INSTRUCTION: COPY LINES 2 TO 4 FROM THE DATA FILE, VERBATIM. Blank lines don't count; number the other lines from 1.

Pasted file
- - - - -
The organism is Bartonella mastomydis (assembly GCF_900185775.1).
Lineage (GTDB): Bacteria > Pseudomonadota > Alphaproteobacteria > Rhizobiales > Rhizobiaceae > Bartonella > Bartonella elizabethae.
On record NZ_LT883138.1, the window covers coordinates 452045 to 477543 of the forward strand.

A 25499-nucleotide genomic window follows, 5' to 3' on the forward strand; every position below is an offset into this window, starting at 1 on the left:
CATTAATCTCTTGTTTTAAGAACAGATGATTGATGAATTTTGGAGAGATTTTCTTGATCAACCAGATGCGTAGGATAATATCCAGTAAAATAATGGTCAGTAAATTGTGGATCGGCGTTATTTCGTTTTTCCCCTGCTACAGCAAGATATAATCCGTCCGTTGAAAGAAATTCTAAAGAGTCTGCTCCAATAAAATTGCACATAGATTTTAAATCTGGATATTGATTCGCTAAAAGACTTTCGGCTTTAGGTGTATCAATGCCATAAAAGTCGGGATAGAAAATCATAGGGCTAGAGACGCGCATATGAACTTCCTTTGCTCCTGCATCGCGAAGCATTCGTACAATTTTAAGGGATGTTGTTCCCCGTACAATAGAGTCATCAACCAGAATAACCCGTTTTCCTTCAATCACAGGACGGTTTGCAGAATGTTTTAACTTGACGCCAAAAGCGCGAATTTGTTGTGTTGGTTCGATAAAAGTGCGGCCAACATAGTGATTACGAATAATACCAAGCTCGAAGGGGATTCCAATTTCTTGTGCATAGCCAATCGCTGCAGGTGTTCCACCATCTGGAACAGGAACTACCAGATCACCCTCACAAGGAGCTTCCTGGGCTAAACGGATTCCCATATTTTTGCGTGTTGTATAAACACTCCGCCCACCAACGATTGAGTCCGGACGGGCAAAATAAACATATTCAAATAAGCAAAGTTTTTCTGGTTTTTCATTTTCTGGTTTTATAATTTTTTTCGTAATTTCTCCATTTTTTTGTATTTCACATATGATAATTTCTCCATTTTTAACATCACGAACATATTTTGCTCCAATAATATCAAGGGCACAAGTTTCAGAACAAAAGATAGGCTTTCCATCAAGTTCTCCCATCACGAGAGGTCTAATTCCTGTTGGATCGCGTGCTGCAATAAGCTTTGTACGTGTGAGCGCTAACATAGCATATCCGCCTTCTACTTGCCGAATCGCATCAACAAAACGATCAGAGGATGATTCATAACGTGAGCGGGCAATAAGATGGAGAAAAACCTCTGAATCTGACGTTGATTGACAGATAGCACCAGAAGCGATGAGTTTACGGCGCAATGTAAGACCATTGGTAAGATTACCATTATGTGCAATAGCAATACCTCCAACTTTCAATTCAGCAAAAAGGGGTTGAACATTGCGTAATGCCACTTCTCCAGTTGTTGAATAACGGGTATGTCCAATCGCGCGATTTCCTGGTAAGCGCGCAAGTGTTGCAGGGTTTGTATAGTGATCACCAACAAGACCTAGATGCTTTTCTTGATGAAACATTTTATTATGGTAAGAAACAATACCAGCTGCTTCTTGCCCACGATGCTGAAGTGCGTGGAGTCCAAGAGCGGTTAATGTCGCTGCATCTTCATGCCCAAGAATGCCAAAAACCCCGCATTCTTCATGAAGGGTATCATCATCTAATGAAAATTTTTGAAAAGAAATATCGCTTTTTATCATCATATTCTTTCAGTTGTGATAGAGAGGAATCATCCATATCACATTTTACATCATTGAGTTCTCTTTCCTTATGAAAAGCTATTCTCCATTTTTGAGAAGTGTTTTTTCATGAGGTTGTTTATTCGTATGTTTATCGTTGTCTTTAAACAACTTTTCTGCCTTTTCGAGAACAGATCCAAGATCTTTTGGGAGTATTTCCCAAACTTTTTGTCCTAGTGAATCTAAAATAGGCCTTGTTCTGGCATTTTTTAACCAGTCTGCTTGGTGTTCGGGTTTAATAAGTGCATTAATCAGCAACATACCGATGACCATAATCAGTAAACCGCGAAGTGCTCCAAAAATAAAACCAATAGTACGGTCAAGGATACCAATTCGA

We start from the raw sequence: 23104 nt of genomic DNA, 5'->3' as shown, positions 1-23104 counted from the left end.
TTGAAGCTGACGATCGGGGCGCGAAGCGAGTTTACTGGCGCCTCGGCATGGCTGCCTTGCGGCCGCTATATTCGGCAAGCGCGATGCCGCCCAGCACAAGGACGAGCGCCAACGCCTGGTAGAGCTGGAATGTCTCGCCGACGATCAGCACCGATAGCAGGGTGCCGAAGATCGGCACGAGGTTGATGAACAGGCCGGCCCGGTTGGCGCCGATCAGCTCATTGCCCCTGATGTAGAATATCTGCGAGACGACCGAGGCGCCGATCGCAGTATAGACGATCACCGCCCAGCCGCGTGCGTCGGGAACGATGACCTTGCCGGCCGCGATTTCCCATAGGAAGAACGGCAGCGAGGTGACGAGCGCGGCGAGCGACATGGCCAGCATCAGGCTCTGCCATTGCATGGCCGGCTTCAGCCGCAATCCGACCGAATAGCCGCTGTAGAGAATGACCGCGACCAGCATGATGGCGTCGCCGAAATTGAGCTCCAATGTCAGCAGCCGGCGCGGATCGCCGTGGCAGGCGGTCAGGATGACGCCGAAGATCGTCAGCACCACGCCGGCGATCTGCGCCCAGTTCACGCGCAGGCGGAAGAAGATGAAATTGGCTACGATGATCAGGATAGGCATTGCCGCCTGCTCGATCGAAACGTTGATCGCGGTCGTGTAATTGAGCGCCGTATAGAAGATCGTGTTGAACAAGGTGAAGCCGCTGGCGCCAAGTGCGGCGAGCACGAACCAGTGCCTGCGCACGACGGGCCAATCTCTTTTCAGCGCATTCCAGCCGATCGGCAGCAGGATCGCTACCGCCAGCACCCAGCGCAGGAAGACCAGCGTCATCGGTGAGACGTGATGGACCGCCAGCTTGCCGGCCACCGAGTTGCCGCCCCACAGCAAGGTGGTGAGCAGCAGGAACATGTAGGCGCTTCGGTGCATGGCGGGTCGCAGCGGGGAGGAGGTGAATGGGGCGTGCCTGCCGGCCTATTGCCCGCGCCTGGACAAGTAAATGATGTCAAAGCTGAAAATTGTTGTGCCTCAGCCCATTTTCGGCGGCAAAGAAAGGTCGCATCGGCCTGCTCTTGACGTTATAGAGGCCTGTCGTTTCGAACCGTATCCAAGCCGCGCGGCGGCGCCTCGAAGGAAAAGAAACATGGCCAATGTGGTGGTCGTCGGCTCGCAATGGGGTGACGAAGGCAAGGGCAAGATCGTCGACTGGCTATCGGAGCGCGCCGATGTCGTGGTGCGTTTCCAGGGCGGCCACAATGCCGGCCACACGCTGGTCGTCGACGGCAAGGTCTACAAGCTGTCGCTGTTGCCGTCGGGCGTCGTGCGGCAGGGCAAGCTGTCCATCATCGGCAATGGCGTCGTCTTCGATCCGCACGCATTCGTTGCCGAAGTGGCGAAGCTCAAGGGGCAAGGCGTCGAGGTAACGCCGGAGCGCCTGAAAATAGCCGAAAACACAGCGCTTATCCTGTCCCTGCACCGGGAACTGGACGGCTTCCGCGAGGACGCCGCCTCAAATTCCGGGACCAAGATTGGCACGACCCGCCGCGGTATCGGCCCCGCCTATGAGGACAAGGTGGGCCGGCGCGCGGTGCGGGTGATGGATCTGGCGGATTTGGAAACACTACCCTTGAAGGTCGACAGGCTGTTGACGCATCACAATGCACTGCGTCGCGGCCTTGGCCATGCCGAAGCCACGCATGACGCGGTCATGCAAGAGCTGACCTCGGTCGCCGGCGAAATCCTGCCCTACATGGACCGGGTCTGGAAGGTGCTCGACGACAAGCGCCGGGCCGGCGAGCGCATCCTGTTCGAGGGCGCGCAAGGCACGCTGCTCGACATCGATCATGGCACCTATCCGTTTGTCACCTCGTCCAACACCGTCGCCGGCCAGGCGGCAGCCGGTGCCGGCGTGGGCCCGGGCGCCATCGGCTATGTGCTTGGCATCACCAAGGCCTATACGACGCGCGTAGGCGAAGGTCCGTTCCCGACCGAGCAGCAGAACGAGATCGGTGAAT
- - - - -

Lineage (GTDB): Bacteria > Pseudomonadota > Alphaproteobacteria > Rhizobiales > Rhizobiaceae > Bartonella > Bartonella elizabethae.
On record NZ_LT883138.1, the window covers coordinates 452045 to 477543 of the forward strand.

A 25499-nucleotide genomic window follows, 5' to 3' on the forward strand; every position below is an offset into this window, starting at 1 on the left: